By MIKE KILEN • January 20, 2009
Love thy neighbor.
Three simple words.
Check that. Not simple.
Partners Cyndi Wiley and the Rev. Jennifer Hall experienced plenty of hate in the months after Sept. 11, 2001, in St. Louis.
Muslims were a target of hatred. Protestors railed against homosexuals outside churches. A person screamed at the gay couple while they innocently walked through a drug store parking lot.
The easy thing to do would be to hate the haters.
But Wiley and Hall had a better idea.
They created a T-shirt: Love Thy Neighbors on the front and, on the back, "Thy homeless neighbor, thy Muslim neighbor, thy black neighbor, thy gay neighbor, thy white neighbor, thy Jewish neighbor, thy transgender neighbor, thy atheist neighbor, thy racist neighbor."
Wiley, a graphic artist with her own company, called Studio 3b, and Hall, an ordained minister, began wearing the shirts with a telephone number in 2002 and the orders started piling in.
People stopped them in the street to ask where they got it. After moving to Des Moines 1½ years ago, the positive reactions and sales on their Web site studio3b.org continue.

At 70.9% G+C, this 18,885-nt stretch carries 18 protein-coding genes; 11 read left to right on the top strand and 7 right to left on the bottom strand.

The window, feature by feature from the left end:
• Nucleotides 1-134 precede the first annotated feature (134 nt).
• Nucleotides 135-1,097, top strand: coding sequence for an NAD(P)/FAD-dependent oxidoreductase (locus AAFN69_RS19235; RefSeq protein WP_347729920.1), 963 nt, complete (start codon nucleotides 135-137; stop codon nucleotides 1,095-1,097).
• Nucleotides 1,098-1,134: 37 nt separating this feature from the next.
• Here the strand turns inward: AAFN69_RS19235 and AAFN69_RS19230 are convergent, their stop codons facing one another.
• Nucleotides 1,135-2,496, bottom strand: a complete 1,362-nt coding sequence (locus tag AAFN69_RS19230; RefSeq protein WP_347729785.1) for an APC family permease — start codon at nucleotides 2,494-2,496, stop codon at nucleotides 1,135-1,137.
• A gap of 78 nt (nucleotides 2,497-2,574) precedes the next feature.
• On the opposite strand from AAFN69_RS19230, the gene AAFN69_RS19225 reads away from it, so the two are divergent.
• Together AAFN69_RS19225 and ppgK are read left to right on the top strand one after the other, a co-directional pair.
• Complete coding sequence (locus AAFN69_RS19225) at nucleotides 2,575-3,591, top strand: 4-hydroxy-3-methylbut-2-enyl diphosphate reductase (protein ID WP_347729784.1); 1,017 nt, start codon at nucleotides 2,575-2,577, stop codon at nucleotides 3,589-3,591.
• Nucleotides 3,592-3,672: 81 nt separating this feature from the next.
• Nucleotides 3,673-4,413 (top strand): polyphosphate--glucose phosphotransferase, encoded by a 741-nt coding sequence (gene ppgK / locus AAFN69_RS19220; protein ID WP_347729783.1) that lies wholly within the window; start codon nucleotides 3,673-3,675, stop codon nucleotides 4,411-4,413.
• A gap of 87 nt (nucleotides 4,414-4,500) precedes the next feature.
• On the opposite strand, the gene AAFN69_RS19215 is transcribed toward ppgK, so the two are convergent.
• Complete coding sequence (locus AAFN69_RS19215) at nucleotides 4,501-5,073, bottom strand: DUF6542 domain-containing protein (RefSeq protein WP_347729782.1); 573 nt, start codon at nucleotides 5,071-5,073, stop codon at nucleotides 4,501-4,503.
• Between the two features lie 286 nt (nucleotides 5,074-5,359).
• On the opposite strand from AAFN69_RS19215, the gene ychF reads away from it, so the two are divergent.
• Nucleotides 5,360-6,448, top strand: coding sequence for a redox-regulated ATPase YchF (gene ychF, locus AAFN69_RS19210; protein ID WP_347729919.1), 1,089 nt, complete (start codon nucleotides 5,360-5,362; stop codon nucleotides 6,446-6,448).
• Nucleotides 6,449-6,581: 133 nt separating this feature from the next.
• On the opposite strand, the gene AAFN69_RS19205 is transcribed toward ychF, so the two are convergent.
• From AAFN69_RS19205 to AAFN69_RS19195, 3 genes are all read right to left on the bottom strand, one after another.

They grew tired of having to say they are Christians but don't hate other groups of people, so created a list that would strike a chord. They labored over it, digging deep to include their own dislikes and disagreements, such as racists and atheists.
Taken together, the list had impact.
It's a message found in all three major Abrahamic faiths — Christianity, Judaism and Islam.
"It's love thy neighbor, not love thy same neighbor," said Hall, an Iowa Health Systems chaplain.
"I know people in every category. To me, it says something about what God calls us to do."
"I wear it," said Wiley from her home office in Urbandale, "as a personal reminder."
The T-shirts ($15 short sleeve, $20 long sleeve) are challenging people to practice what they preach.
"It calls us to question, even those left-leaning progressives who get entrenched in their prejudices," said Connie Ryan Terrell, executive director of the Interfaith Alliance of Iowa, which fights against using religion to promote discrimination. "If I'm going to wear it on my back, I have to think of it and make it happen."
In an age of rubber bracelets, promoting causes and thoughts, a T-shirt with a request for love is a natural fit for the younger crowd to announce who they are as a person.
"Love thy neighbor means love thy oppressors. Love thy neighbor means it's unacceptable not to love the bigots," said Cristie Cole, 25 a Grand View College senior who is president of the Grand View Pride Club, a gay/lesbian activist group which is selling the shirts for a fund-raiser.
"I wear my shirt, not because I'm changing a bigot's heart, but to say that I'm OK with you whether you are black or whether you hate me because I'm gay."